Debate: The Battle of Ideas

What It Is

Debate seems like a gold standard in the modern West—a battle of ideas. Multiple individuals or parties come together to present their strongest arguments in favor of their ideas while attempting to undercut the opposing side.


Debate offers a multi-faceted understanding of an issue and provides audiences with the opportunity to form their own opinions. It steers clear of character attacks and focuses on the strength of ideas.


However, debate has its limitations. It often emphasizes the strength of the speaker over the strength of the idea, assumes objectivity, assumes discreteness (not integration), and focuses on differences rather than common ground.

Dialogue: The Journey to Shared Understanding

What It Is

Dialogue is an exploratory form of engagement best articulated by David Bohm in his conversations with J. Krishnamurti. It involves no set agenda and aims to develop shared meaning.


Dialogue offers a space where there is nothing to 'win' and nobody to 'beat.' It fosters creativity, assumes subjectivity, and has a depolarizing effect.  It holds an intention to integration of viewpoints that cannot be discovered individually.


Despite its merits, dialogue can be influenced by unequal power dynamics and may require skilled facilitation to prevent 'groupthink' or lack of integrative paths.

Inquiry: The Path to Self-Discovery

What It Is

Inquiry is a form of engagement that centers on reflective self-discovery in community. The discussion serves as a 'shared witnessing' of each individual's grappling with their unconscious inner life, including motivations, patterns, trauma, and beyond. It’s a deeply vulnerable space.


Inquiry offers transformative potential by engaging 'upstream' of rationality towards feelings, sensations, and intentions. It takes deep ownership of one's experience, to the point of deconstructing one’s viewpoints.


However, inquiry may remain abstract and not actionable. It requires extraordinary levels of psychological safety and may placate or push away feelings rather than simply experiencing them. Also, without strong ethical foundations, the path forward from deconstruction can be disharmonious.

Practical Challenges and Approaches in Modern Contexts

In today's world, the practical application of these forms of engagement, especially inquiry, faces several challenges. For instance, the rarity of inquiry as a form of public discourse is due to its requirement for deep vulnerability, making it less suitable for public settings. Moreover, the contextual nature of inquiry makes it difficult to discuss meaningfully outside of the specific situations in which it occurs.

To navigate these challenges in manifesting inquiry-based forms of relating, I've found the following strategies helpful:

Designing for Psychological Safety: Before any conversation, creating causes and conditions that support people being able to share things they’ve never consciously thought, much less heard themselves say – lots of seed planting.  In most cases, the lack of safety is the main driver for why inquiry is not possible.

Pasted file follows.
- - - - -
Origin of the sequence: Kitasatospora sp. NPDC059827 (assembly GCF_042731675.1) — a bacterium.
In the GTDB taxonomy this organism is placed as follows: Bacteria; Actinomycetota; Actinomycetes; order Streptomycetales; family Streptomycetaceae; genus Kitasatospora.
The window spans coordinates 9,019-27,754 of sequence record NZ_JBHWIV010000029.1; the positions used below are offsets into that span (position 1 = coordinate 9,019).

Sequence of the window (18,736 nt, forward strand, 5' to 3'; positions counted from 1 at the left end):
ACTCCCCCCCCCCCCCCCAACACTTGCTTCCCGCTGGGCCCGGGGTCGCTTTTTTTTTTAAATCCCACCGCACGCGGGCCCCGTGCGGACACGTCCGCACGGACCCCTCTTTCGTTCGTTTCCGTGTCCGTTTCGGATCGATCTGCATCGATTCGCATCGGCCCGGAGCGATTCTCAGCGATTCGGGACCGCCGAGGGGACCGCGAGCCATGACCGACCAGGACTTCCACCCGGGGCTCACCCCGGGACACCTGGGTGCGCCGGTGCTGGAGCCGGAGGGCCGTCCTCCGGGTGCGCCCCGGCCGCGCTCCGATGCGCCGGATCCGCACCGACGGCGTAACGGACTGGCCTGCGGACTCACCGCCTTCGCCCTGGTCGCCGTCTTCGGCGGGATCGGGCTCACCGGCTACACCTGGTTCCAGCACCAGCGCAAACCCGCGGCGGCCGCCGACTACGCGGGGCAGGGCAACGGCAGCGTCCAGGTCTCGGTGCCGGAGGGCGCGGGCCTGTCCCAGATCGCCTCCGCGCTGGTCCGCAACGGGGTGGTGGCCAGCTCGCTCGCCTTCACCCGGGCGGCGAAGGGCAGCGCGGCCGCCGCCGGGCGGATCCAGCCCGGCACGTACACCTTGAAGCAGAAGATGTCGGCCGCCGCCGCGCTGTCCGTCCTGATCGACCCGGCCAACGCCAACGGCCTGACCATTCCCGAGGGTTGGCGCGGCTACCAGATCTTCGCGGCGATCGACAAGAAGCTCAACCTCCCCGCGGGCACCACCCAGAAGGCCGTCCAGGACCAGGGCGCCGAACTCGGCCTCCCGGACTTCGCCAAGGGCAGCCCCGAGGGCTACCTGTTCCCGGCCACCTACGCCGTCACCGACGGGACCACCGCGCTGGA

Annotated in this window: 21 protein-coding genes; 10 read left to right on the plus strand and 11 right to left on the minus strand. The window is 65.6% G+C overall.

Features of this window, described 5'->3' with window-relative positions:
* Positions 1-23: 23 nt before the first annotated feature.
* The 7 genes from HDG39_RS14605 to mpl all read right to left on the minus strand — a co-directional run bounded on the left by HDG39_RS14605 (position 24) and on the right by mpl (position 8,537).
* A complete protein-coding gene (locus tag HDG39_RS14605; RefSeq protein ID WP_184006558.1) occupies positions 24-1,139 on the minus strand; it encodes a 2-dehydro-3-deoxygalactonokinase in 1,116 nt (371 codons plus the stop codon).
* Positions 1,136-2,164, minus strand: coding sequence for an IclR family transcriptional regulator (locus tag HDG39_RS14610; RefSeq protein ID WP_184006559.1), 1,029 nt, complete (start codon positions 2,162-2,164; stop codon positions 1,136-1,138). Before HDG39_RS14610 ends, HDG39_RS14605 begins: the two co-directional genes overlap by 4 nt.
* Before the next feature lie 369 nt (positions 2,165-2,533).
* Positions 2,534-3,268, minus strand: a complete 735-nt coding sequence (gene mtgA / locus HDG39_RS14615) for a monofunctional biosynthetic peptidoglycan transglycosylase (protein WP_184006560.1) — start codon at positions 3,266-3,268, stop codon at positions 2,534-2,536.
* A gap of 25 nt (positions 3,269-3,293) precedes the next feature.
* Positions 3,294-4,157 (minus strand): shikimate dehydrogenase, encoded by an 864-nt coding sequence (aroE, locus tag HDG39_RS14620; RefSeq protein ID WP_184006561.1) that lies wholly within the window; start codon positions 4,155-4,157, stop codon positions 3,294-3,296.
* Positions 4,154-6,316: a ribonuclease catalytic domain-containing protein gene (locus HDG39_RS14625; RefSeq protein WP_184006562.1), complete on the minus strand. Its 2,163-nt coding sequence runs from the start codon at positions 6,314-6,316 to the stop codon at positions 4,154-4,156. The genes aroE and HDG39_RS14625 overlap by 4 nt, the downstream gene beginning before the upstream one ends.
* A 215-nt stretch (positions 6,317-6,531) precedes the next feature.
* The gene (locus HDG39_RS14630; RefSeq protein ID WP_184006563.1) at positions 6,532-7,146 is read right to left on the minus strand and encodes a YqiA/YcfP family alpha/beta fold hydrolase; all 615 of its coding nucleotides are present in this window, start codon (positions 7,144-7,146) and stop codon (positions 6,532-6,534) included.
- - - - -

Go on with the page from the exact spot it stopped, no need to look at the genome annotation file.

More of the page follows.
Self-Discovery as the Core: Approaching each conversation with the mindset that the space is there to support me in discovering more about myself. The manifestation of curiosity is a major driver, both internal and external.

Real-Time Awareness: Paying attention to nervous system activation as it happens. Instead of assuming something needs to be addressed in the 'other,' ask oneself, 'What is this situation illuminating about my unconscious patterns?'

Ownership of Experience: Describing and feeling sensations, feelings, and narratives as one’s own, without attributing them to the 'other.' Allowing for possibility that others need to be 0% different than they are now.

Emergence of Possibilities: Allowing for the emergence of actionable steps or insights from this new context. Whether it's something to say, do, or intend, the possibilities are infinite but can include timeliness and action.

I’ve been experimenting with inquiry-based approaches in leadership domains.  I have seen again and again that in these contexts, as there is ownership, there can be a felt sense of heartbreak – the sensation and realization that the world perceived as ‘out there’ was, all this time, self-created in a significant way.  And from the expansiveness of that insight, emergence of steps forward.

I also increasingly find a challenge in talking/sharing about specifics here.  While I have many stories to name, I also find these spaces sacred and honoring them means not being specific.  That being said, I have seen folks in many conflict-type situations 'flip' into expansive love with the gift they've been given in the form of conflict.  Others who struggle with a perceived decision to make, only to have the decision dissolve.  I've seen this in partnerships, in parenting, in workplaces, in broader relationships - relating becomes a container where, with shared agreement, one brings the ashram mindset.  Of course, the real experience is in the moment moreso than the words - if that's of interest from a leadership dimension, reach out, and we can explore.